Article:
Fantasy writers love apostrophes in names. They have done so at least since the pulps of the 1930s, although their use was probably popularized by Anne McCaffrey’s Pern series. On Pern, a person’s name is shortened when they become a dragon-rider, so the series includes characters with names like F’lar and F’nor. It seems an unlikely custom to me, but at least McCaffrey uses apostrophes in an immediately recognized way. By contrast, the only answers I have coaxed from imitators is “it’s cool” — never a good reason for background details — or that the apostrophe indicates a pause — which is not a standard reason for using an apostrophe. Few have any idea why the apostrophe is there.
In English and French, an apostrophe indicates that some letters are left out. For instance, in French, “d’Erlon” is short for “de Erlon,” and reflects the oral habit of dropping a duplicated sound. In English, an apostrophe by extension indicates possession, because in Old English, the possessive ending was “es” and Modern English does not pronounce the “e.” In addition, an apostrophe is used in attempts to render non-European pronunciations using Latin characters. For instance, in the Haida language of the Pacific Northwest l and l’ are separate sounds. So are k and k’. However, only experts in a given language can be expected to know the conventions, so if you do decide on an unorthodox use, at the very least you should provide a pronunciation guide at the start of the book. If you don’t, you risk readers settling on an embarrassingly inappropriate one, as Ursula Le Guin found out when she learned that her wizard Ged from A Wizard of Earthsea was called Jed by some of her readers, making him sound like a hillbilly from an 1960s TV show..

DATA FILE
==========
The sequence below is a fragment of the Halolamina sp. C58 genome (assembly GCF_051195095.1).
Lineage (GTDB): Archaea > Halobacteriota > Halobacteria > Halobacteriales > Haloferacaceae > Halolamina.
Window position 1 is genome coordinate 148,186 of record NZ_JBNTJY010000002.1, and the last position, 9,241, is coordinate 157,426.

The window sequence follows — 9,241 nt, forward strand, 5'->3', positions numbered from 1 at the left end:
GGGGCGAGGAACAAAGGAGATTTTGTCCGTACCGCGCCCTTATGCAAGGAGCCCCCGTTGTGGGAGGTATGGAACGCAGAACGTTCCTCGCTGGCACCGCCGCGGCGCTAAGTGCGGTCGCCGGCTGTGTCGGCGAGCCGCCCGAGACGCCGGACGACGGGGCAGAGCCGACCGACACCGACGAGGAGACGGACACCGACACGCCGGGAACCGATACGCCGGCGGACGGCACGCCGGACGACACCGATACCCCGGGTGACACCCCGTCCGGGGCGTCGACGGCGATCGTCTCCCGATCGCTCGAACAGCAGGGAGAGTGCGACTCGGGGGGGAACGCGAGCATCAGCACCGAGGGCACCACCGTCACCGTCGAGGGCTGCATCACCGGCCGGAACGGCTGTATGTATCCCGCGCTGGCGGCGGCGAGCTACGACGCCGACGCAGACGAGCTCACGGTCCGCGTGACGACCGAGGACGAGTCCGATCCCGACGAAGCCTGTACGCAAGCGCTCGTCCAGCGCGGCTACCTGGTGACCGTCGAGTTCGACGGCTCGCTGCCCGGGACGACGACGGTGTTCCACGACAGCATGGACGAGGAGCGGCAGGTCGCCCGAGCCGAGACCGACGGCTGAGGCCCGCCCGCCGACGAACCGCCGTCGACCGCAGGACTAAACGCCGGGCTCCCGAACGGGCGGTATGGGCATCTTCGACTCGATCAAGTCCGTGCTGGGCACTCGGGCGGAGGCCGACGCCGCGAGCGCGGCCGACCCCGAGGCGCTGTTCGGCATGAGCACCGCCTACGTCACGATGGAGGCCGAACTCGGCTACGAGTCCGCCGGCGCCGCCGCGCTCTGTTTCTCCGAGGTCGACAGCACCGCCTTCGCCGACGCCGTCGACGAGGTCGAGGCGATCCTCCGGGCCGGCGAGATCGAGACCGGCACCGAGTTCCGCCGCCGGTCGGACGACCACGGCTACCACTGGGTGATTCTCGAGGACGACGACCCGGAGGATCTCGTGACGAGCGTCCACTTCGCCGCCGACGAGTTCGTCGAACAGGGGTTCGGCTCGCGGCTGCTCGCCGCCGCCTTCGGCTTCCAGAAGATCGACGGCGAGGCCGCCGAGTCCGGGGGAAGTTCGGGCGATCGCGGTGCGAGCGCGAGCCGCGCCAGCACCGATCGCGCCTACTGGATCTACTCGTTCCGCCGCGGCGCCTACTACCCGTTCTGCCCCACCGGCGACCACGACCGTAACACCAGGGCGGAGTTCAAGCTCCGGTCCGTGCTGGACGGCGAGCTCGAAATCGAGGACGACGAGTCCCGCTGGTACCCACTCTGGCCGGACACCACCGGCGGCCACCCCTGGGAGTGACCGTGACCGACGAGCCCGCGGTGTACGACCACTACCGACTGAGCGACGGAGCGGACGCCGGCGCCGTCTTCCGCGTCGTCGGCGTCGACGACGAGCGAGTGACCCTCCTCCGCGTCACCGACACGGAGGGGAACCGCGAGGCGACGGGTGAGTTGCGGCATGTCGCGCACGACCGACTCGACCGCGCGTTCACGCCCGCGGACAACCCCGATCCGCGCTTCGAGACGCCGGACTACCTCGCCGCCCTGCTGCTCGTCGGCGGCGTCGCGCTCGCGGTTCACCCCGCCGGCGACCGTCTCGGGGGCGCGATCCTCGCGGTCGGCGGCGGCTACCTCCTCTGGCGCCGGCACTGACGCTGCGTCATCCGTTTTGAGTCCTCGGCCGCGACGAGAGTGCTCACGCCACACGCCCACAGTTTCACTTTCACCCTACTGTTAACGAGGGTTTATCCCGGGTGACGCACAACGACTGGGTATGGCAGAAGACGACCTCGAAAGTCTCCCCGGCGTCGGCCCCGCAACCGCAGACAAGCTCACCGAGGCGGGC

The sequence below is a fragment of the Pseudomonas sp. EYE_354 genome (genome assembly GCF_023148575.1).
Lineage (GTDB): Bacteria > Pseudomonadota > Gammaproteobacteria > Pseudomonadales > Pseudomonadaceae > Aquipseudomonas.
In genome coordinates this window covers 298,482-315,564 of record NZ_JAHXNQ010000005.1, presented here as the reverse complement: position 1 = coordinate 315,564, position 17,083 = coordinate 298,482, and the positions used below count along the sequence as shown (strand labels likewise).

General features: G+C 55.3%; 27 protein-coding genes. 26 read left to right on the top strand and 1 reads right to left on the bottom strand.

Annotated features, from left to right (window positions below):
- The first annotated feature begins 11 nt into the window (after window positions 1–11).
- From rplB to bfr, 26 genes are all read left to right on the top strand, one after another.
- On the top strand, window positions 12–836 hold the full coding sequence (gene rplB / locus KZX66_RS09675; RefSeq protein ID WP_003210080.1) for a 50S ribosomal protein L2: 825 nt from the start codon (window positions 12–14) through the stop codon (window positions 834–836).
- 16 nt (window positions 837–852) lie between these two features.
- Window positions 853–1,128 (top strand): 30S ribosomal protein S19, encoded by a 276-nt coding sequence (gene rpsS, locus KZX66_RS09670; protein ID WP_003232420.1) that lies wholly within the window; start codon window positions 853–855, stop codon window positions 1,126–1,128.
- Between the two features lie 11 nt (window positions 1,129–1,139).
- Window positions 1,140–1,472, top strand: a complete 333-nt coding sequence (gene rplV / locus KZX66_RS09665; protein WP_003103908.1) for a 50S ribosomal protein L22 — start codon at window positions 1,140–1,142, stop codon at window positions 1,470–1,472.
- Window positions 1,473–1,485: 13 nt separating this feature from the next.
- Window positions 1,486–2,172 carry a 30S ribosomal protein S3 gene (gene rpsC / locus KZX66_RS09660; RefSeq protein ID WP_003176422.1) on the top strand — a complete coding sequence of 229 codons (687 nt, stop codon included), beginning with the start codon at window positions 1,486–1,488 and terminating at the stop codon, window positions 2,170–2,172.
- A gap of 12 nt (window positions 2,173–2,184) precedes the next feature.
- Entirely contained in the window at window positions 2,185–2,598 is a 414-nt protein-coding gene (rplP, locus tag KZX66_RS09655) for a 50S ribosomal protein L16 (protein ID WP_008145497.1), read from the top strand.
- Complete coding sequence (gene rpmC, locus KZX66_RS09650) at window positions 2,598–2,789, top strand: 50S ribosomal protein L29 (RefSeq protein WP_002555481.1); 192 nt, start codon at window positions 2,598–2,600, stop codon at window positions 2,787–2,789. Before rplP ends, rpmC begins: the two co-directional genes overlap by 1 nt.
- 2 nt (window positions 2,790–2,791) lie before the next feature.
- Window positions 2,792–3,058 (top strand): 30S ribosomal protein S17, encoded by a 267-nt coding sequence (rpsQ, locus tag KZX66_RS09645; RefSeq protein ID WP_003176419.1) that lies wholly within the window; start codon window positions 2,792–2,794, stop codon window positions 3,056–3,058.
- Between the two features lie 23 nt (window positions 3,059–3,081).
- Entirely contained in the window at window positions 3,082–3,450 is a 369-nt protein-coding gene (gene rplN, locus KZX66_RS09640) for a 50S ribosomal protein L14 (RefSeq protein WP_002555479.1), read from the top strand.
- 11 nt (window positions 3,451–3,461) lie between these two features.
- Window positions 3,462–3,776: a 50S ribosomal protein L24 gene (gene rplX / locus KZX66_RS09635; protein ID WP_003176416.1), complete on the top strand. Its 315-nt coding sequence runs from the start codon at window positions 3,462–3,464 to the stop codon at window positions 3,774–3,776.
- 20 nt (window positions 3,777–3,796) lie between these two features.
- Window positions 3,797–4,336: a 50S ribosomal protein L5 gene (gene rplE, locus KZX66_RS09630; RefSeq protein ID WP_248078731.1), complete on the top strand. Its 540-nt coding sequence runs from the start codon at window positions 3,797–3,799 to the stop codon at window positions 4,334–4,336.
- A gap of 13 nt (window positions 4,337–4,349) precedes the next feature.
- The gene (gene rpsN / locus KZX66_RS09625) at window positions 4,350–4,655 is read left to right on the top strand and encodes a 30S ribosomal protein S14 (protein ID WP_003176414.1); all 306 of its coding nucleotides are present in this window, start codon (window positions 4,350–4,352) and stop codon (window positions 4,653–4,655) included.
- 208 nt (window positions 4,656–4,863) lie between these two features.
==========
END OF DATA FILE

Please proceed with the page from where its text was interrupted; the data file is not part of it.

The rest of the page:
On the whole, though, it’s best to stick to the standard English purposes when writing for an English-speaking audience. Mysterious apostrophes are almost always an exotica too far, like names without vowels or ones full of Qs and Xs. Many readers will simply substitute a blank in their mind for a name that is too exotic, which estranges them from the story, especially when several names are replaced by blanks. If you must use exotic punctuation, accents and diacriticals are available from your keyboard and are easy to look up.
Apostrophes in fantasy names are a rookie’s mistake, and make the writer appear illiterate. In A Tough Guide to Fantasyland, a humorous dictionary of clichés, Diane Wynne Jones said it all:
"Few NAMES in Fantasyland are considered complete unless they are interrupted by an apostrophe somewhere in the middle (as in Gna’ash). The only names usually exempt from apostrophes, apart from those of most WIZARDS, heroes, and COMPANIONS on the Tour, are those of some COUNTRIES. No one knows the reasons for this."
Including, more often than not, the writers themselves.